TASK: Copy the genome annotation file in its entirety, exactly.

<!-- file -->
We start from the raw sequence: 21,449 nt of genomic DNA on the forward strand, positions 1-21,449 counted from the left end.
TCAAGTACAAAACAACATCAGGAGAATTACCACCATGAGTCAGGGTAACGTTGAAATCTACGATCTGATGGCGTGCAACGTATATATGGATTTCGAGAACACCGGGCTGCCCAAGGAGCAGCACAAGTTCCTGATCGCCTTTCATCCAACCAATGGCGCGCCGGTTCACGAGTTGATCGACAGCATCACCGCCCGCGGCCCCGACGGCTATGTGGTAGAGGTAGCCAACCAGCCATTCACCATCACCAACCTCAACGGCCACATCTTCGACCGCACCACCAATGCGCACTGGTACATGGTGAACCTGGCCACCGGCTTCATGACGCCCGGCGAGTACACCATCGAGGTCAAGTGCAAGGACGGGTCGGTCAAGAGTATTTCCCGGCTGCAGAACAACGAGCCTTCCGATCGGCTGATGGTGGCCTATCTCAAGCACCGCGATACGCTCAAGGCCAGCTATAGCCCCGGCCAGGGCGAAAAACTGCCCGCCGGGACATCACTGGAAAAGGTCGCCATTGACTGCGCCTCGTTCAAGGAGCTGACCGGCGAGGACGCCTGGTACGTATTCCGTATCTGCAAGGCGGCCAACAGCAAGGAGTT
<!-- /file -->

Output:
We start from the raw sequence: 21,449 nt of genomic DNA on the forward strand, positions 1-21,449 counted from the left end.
TCAAGTACAAAACAACATCAGGAGAATTACCACCATGAGTCAGGGTAACGTTGAAATCTACGATCTGATGGCGTGCAACGTATATATGGATTTCGAGAACACCGGGCTGCCCAAGGAGCAGCACAAGTTCCTGATCGCCTTTCATCCAACCAATGGCGCGCCGGTTCACGAGTTGATCGACAGCATCACCGCCCGCGGCCCCGACGGCTATGTGGTAGAGGTAGCCAACCAGCCATTCACCATCACCAACCTCAACGGCCACATCTTCGACCGCACCACCAATGCGCACTGGTACATGGTGAACCTGGCCACCGGCTTCATGACGCCCGGCGAGTACACCATCGAGGTCAAGTGCAAGGACGGGTCGGTCAAGAGTATTTCCCGGCTGCAGAACAACGAGCCTTCCGATCGGCTGATGGTGGCCTATCTCAAGCACCGCGATACGCTCAAGGCCAGCTATAGCCCCGGCCAGGGCGAAAAACTGCCCGCCGGGACATCACTGGAAAAGGTCGCCATTGACTGCGCCTCGTTCAAGGAGCTGACCGGCGAGGACGCCTGGTACGTATTCCGTATCTGCAAGGCGGCCAACAGCAAGGAGTT